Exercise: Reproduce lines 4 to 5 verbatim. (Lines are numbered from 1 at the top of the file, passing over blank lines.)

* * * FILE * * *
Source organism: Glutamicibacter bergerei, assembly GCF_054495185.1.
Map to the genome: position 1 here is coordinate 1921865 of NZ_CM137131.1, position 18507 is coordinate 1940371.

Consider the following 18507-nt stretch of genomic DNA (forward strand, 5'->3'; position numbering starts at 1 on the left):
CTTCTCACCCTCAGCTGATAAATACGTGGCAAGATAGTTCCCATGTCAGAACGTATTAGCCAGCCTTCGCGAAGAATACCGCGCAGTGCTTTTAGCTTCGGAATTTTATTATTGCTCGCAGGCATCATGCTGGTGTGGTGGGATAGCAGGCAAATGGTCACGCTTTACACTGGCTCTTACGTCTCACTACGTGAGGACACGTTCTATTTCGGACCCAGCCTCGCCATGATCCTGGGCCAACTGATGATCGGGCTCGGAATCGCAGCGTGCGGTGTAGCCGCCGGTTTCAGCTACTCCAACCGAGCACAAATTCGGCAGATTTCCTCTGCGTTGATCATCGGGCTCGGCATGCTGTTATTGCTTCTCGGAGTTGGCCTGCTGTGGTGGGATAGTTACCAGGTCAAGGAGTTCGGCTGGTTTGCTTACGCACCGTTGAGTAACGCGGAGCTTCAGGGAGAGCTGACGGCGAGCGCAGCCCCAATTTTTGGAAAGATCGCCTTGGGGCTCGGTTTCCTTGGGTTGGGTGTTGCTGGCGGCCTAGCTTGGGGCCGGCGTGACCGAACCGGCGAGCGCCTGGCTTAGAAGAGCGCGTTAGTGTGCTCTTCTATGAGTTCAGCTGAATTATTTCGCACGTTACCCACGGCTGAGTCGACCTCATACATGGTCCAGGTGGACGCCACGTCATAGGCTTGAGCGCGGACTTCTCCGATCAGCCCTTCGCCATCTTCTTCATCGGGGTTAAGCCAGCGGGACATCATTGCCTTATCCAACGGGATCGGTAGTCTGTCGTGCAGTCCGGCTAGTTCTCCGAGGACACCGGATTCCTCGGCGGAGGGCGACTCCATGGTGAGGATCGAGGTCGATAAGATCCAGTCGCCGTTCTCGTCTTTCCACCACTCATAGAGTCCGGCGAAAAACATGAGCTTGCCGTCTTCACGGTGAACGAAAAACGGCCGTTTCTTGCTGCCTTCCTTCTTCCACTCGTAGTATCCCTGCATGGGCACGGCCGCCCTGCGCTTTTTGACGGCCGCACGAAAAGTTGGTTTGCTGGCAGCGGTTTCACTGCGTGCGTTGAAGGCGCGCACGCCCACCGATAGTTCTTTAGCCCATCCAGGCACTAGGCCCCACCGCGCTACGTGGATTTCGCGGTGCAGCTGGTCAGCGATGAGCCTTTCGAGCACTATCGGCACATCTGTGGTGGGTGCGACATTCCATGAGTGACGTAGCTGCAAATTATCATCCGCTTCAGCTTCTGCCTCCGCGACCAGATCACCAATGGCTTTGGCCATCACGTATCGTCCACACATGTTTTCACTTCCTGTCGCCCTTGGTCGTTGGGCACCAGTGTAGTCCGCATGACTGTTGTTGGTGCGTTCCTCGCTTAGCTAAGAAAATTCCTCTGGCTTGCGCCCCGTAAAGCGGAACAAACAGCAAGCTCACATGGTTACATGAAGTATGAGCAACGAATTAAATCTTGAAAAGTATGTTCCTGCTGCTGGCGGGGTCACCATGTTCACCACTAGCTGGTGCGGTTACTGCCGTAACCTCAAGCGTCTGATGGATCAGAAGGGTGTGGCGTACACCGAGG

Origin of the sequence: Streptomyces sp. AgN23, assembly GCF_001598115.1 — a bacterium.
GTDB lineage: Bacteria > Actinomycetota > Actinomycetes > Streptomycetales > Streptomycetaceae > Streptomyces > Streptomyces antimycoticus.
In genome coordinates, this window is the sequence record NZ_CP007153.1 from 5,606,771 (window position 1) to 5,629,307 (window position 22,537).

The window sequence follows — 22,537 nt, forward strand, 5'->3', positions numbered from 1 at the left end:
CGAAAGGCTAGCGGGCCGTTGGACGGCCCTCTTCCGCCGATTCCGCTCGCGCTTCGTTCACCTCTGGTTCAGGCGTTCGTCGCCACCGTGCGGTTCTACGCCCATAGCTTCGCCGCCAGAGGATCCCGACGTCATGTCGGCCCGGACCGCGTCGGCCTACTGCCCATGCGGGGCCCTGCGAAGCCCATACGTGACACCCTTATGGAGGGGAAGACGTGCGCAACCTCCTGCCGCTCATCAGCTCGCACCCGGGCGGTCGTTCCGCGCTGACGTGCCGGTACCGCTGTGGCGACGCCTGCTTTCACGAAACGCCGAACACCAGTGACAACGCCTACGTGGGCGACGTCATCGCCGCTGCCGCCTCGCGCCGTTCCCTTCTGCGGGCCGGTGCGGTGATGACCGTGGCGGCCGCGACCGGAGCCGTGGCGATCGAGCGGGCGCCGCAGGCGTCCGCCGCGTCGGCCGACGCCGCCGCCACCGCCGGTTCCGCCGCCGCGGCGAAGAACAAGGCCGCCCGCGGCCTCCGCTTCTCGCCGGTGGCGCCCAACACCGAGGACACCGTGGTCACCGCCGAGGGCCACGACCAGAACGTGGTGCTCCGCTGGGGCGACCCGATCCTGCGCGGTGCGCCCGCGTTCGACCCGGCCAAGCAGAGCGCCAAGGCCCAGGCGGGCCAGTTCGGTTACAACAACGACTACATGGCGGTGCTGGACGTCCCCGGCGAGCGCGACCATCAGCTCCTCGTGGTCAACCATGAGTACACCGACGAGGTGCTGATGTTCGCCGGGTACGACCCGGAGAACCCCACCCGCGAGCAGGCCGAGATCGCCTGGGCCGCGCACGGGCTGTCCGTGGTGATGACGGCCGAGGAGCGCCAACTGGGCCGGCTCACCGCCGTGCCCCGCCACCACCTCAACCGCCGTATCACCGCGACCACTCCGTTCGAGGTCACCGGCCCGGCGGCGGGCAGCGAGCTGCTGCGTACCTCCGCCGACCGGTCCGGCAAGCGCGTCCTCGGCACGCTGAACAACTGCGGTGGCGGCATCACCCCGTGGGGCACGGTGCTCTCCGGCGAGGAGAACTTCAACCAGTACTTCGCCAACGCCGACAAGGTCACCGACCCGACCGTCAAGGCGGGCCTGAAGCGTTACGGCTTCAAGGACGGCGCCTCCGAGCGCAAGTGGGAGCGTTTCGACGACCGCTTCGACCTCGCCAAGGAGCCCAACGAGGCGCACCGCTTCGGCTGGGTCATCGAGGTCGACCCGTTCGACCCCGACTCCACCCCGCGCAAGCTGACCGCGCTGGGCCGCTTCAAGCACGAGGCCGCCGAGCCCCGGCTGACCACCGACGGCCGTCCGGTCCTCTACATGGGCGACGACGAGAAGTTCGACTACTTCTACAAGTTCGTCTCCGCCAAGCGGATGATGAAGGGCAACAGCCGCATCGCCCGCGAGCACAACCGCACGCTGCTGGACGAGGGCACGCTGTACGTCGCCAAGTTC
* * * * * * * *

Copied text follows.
CTTCTCACCCTCAGCTGATAAATACGTGGCAAGATAGTTCCCATGTCAGAACGTATTAGCCAGCCTTCGCGAAGAATACCGCGCAGTGCTTTTAGCTTCGGAATTTTATTATTGCTCGCAGGCATCATGCTGGTGTGGTGGGATAGCAGGCAAATGGTCACGCTTTACACTGGCTCTTACGTCTCACTACGTGAGGACACGTTCTATTTCGGACCCAGCCTCGCCATGATCCTGGGCCAACTGATGATCGGGCTCGGAATCGCAGCGTGCGGTGTAGCCGCCGGTTTCAGCTACTCCAACCGAGCACAAATTCGGCAGATTTCCTCTGCGTTGATCATCGGGCTCGGCATGCTGTTATTGCTTCTCGGAGTTGGCCTGCTGTGGTGGGATAGTTACCAGGTCAAGGAGTTCGGCTGGTTTGCTTACGCACCGTTGAGTAACGCGGAGCTTCAGGGAGAGCTGACGGCGAGCGCAGCCCCAATTTTTGGAAAGATCGCCTTGGGGCTCGGTTTCCTTGGGTTGGGTGTTGCTGGCGGCCTAGCTTGGGGCCGGCGTGACCGAACCGGCGAGCGCCTGGCTTAGAAGAGCGCGTTAGTGTGCTCTTCTATGAGTTCAGCTGAATTATTTCGCACGTTACCCACGGCTGAGTCGACCTCATACATGGTCCAGGTGGACGCCACGTCATAGGCTTGAGCGCGGACTTCTCCGATCAGCCCTTCGCCATCTTCTTCATCGGGGTTAAGCCAGCGGGACATCATTGCCTTATCCAACGGGATCGGTAGTCTGTCGTGCAGTCCGGCTAGTTCTCCGAGGACACCGGATTCCTCGGCGGAGGGCGACTCCATGGTGAGGATCGAGGTCGATAAGATCCAGTCGCCGTTCTCGTCTTTCCACCACTCATAGAGTCCGGCGAAAAACATGAGCTTGCCGTCTTCACGGTGAACGAAAAACGGCCGTTTCTTGCTGCCTTCCTTCTTCCACTCGTAGTATCCCTGCATGGGCACGGCCGCCCTGCGCTTTTTGACGGCCGCACGAAAAGTTGGTTTGCTGGCAGCGGTTTCACTGCGTGCGTTGAAGGCGCGCACGCCCACCGATAGTTCTTTAGCCCATCCAGGCACTAGGCCCCACCGCGCTACGTGGATTTCGCGGTGCAGCTGGTCAGCGATGAGCCTTTCGAGCACTATCGGCACATCTGTGGTGGGTGCGACATTCCATGAGTGACGTAGCTGCAAATTATCATCCGCTTCAGCTTCTGCCTCCGCGACCAGATCACCAATGGCTTTGGCCATCACGTATCGTCCACACATGTTTTCACTTCCTGTCGCCCTTGGTCGTTGGGCACCAGTGTAGTCCGCATGACTGTTGTTGGTGCGTTCCTCGCTTAGCTAAGAAAATTCCTCTGGCTTGCGCCCCGTAAAGCGGAACAAACAGCAAGCTCACATGGTTACATGAAGTATGAGCAACGAATTAAATCTTGAAAAGTATGTTCCTGCTGCTGGCGGGGTCACCATGTTCACCACTAGCTGGTGCGGTTACTGCCGTAACCTCAAGCGTCTGATGGATCAGAAGGGTGTGGCGTACACCGAGG

Origin of the sequence: Streptomyces sp. AgN23, assembly GCF_001598115.1 — a bacterium.